Scott earns respect from coaches, teammates as captain


Mark Capapas

Junior all-around gymnast Shaylah Scott performs a floor routine at Huff Hall in a competition against Iowa on Jan. 31. Scott was recently named team captain for her contributions to the team.

By Jonah Perez, Staff Writer

Junior Shaylah Scott has been on a roll to start the season, as she has taken first place on floor through her first three meets, scoring a 9.875 against Nebraska to open the season, a 9.875 in a tri-meet with Rutgers and Maryland and, most recently, a 9.900 against Iowa.

“I think just paying attention to details and being really intentional with every skill I do at practice. It’s like no way to turn, so every turn I take, I do it with meaning, and I do it with the intention of having as minimal deduction (of points) as possible,” Scott said. “It’s really paying off.”

Hailing from Dallas, Texas, and a part of gymnastics since she was two years old, floor has always come naturally to her, but it was never her best event.

Beam has always been what she really excelled in, so this start surprised her. Scott says a combination of an ultra-focus and happy-go-lucky attitude has played a huge part in her early-season success.

She has always known improvement is possible at all times, and being good at something doesn’t mean to stop trying to get better.

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“She is just a great example for everybody on the team,” said head coach Nadalie Walsh. “She is constantly happy. She’s constantly willing to make changes and do whatever it takes to get better … She’s very consistent, confident, comfortable … and I think that she’s just going to continue to be a rock for us on the events that she’s competing.”

Walsh also praised Scott for her versatility. Their plan for her this season is to slowly increase her workload as the season progresses, as Walsh also wants to use her on vault, adding to her time on beam and floor.

Beam and floor are her bread and butter, but she has been able to add vault to her repertoire. Because of this, she needs more time to prepare herself for competition in the event.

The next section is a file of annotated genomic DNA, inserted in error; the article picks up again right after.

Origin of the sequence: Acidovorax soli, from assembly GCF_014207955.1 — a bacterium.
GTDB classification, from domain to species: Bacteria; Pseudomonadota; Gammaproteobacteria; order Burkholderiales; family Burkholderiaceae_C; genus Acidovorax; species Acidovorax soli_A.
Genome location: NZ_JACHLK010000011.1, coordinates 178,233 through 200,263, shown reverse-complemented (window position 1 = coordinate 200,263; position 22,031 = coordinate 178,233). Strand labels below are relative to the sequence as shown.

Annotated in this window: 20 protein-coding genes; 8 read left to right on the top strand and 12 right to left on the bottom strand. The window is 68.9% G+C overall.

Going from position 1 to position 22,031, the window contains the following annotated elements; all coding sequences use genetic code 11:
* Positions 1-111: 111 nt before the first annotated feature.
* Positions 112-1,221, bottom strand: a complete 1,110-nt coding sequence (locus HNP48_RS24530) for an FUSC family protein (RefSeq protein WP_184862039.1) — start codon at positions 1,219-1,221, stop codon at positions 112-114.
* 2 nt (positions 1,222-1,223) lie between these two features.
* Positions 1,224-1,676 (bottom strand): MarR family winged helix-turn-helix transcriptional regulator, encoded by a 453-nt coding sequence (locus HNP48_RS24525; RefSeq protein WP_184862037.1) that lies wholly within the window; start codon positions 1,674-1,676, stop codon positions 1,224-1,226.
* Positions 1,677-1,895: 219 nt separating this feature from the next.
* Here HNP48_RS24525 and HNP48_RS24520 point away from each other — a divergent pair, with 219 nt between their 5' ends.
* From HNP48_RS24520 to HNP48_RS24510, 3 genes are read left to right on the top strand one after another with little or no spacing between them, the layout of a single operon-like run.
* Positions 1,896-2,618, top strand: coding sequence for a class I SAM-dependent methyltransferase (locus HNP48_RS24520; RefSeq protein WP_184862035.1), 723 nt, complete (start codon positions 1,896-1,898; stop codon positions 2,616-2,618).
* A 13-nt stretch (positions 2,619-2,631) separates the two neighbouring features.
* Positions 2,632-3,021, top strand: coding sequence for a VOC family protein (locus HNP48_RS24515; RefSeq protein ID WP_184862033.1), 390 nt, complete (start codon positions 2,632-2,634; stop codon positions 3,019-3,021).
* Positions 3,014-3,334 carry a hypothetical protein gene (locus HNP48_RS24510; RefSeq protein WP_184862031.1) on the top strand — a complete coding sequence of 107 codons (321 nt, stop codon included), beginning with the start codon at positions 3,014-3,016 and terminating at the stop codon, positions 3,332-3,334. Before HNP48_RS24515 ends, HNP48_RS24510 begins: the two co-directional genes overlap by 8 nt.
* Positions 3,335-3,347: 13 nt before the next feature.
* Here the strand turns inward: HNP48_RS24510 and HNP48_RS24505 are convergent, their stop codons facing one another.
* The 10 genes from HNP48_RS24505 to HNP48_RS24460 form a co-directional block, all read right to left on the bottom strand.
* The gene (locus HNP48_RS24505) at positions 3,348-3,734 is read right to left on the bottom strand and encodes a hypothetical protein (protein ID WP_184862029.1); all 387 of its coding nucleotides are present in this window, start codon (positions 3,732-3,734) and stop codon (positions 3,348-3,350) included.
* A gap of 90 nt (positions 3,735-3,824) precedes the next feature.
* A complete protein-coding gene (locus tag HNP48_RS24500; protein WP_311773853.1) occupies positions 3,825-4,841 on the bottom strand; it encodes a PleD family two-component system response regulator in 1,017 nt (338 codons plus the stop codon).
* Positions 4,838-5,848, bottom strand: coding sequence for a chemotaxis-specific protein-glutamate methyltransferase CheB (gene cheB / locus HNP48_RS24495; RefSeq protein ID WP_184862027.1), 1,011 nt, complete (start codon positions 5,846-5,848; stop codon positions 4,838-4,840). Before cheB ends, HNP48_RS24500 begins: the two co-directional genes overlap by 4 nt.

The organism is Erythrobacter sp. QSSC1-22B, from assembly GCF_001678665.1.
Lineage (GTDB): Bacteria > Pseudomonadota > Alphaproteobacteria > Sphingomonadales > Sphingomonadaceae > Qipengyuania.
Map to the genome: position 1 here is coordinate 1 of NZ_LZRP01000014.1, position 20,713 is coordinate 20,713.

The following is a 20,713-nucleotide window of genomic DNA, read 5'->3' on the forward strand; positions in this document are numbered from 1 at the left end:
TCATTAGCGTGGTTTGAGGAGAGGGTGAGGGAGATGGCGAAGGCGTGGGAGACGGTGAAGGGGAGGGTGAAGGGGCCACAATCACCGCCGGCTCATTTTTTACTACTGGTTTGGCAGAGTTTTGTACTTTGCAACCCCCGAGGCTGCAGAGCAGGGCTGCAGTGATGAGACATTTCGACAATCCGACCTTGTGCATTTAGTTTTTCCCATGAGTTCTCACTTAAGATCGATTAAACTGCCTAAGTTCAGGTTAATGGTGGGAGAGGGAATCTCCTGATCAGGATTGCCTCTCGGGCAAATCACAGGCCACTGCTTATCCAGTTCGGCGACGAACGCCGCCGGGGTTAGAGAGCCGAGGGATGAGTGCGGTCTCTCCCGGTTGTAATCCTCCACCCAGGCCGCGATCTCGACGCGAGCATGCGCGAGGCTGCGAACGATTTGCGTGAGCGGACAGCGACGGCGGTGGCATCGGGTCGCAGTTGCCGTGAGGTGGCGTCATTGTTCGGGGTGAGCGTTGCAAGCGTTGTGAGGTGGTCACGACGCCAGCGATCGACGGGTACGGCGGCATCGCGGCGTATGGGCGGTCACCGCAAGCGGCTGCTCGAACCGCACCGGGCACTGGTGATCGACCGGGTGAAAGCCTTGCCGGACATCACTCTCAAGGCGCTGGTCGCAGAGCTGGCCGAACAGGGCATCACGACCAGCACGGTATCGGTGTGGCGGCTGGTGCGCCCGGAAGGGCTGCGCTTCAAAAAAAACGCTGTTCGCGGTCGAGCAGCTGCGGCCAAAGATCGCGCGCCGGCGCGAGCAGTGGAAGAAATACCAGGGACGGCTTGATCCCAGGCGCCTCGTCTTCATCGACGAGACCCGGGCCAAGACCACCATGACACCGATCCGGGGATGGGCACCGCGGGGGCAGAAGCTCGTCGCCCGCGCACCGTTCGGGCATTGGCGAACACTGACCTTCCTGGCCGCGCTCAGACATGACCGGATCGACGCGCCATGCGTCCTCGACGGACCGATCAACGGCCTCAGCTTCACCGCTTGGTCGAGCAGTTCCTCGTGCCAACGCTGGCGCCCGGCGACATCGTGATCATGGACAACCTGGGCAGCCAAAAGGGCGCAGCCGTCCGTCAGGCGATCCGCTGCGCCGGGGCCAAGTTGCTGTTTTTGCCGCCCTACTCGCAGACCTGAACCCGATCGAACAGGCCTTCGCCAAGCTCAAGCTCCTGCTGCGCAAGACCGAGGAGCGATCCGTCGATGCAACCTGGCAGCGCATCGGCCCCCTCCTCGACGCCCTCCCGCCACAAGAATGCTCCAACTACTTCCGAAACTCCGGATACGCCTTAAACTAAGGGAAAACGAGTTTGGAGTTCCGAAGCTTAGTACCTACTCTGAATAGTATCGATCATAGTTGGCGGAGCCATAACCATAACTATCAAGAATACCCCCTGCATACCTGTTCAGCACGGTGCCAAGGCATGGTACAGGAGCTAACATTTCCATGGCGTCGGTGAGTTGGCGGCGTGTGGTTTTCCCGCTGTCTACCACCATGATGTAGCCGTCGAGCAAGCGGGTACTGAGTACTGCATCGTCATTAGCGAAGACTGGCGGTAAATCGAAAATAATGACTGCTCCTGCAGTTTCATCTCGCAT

You don’t improve and don’t reach the heights she has reached without a top-class support system. Her teammates and coaches are always pushing her to be better, and they don’t let her get complacent with where she is as a gymnast.

This type of united and family culture can’t be found everywhere, which is a testament to what Walsh has built at Illinois.

“I came in like two or three visits here, and every time it just kind of felt like home,” Scott said. “The girls were always very welcoming … nothing made you feel uncomfortable. Everybody’s always trying to help you, and it’s just like a really familial feeling because family is so centered around what Illinois believes in, and I really enjoy family … It just felt like someplace I needed to be.”

Her leadership has been nurtured and resulted in her being named captain this year. It was humbling to know she was believed in and looked up to as a leader, Scott says.

Walsh attributes this to how comfortable Scott makes people feel. She can make people laugh but also hold the team accountable and focused. She says what needs to be said and earned the respect of her teammates through her character and overall consistency.

“I’m a very happy person; I always try to bring good vibes,” Scott said. “I try to stay in the moment, and so sometimes when teammates are stressing about an exam that they have coming up or a test that they had last week and they don’t know if they did well, or even the next events … I always just try to give them some of my energy… It’s very flowy, it’s constant … so everybody else can have constant happiness around them.”

“When I’m doing school, I’m thinking about school, but when I’m at practice, I’m thinking about practice. Just reminding them to stay in the moment. You can’t control what hasn’t happened, and you can’t control what already has happened.”


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